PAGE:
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AAIB investigation to Hawker Hunter T7 G-BXFI 22 August 2015

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AAIB investigation to Hawker Hunter T7 G-BXFI 22 August 2015

Old 4th Mar 2017, 07:04
  #81 (permalink)  
 
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To some extent, I agree with SILLERT. BUT... If I make a split second bad decision in my car and and kill 11 pedestrians at a bus queue, then I am afraid that the full force of the Law would come down on me. Killing 11 people with a bad decision in an aeroplane can be no different. I would not like to see him penalised by the Law, but I am afraid that you cannot have one law for cars, and another one for aircraft, where, technically, the offence is exactly the same.
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Old 4th Mar 2017, 07:28
  #82 (permalink)  
 
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Sillert:"The accident happened because the pilot made a mistake. The final mistake which ultimately sealed their fate was made in a split second, under pressure and whilst flying upside down; hardly an ideal situation for decision making. To err is human; pilots are human and it is inevitable that they will sometimes make mistakes".
This is not accurate, a planned aerobatic schedule should not leave room for ad hoc decision-making.
Do you imagine the Red Arrows have to think about their next manoeuvre during a display?
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Old 4th Mar 2017, 07:32
  #83 (permalink)  
 
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At the risk of cluttering up bandwidth does anyone know of another pilot in 2015 who was flying a commercial airliner, a Jet Provost, A Hawker Hunter and lastly a tailwheel light aircraft? It is a big ask to remain current and competent on 4 very different types given that some airliner groups like the Airbus can include three variants.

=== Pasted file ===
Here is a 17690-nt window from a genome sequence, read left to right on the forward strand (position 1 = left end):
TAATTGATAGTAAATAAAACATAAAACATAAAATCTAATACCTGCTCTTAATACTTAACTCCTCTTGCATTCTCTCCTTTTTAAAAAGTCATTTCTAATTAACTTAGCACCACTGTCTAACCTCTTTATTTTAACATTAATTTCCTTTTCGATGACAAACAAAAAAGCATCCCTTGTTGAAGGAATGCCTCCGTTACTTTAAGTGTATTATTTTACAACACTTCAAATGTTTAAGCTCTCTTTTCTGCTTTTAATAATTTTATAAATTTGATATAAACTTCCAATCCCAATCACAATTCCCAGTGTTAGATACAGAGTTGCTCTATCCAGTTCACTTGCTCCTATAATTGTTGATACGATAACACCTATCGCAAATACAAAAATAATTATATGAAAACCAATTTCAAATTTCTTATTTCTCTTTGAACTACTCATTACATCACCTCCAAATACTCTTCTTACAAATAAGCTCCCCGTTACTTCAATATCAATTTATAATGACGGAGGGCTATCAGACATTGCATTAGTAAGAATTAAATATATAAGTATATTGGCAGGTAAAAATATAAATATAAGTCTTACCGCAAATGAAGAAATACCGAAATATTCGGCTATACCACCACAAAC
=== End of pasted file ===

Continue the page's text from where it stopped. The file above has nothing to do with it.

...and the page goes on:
For example, in 2015 how many RAF Test Pilots were current on four types? A handful perhaps but, I doubt if any were also display qualified on two types which begs the question of why AH or the people regulating him thought this was an acceptable situation?
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Old 4th Mar 2017, 07:40
  #84 (permalink)  
 
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Not operating at Red Arrow standards seems to have been identified as part of the prevailing air display culture. That isn't the fault of any individual pilot. Culture evolves overtime. Hindsight is very good at illustrating how that cultural journey has occurred, it it rather less good at rectifying mistakes made during it. Mistakes that are not the fault of ANY individual pilot, let alone this one flying at a Charity event in an old plane at sleepy old Shoreham.

Consecutive errors, pilot goes into the loop too low being the final piece of the jigsaw. The likelihood & expectation of him rolling out at the top of the loop is being exaggerated in my opinion.
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Old 4th Mar 2017, 07:57
  #85 (permalink)  
 
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At the risk of cluttering up bandwidth does anyone know of another pilot in 2015 who was flying a commercial airliner, a Jet Provost, A Hawker Hunter and lastly a tailwheel light aircraft? It is a big ask to remain current and competent on 4 very different types given that some airliner groups like the Airbus can include three variants.
Paul Bonhomme? Throw-in a helicopter as well.
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Old 4th Mar 2017, 08:11
  #86 (permalink)  
 
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And does he display two types? I remember an exceptional RAF pilot joining BA in 1996 and within a short time he was exceptionally dead because he chose to display a WW2 warbird and departed it at low level.
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Old 4th Mar 2017, 08:12
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The main point also not raised in the summary is that this jet has been flying since December 2010 without a valid Permit to Fly. It has been renewed by the current maintenance organisation and the one before several times despite having issues such as out of date seat cartridges, engine RPM limits exceeded (during Flight Test in June 2011), no AMOC with either company being valid.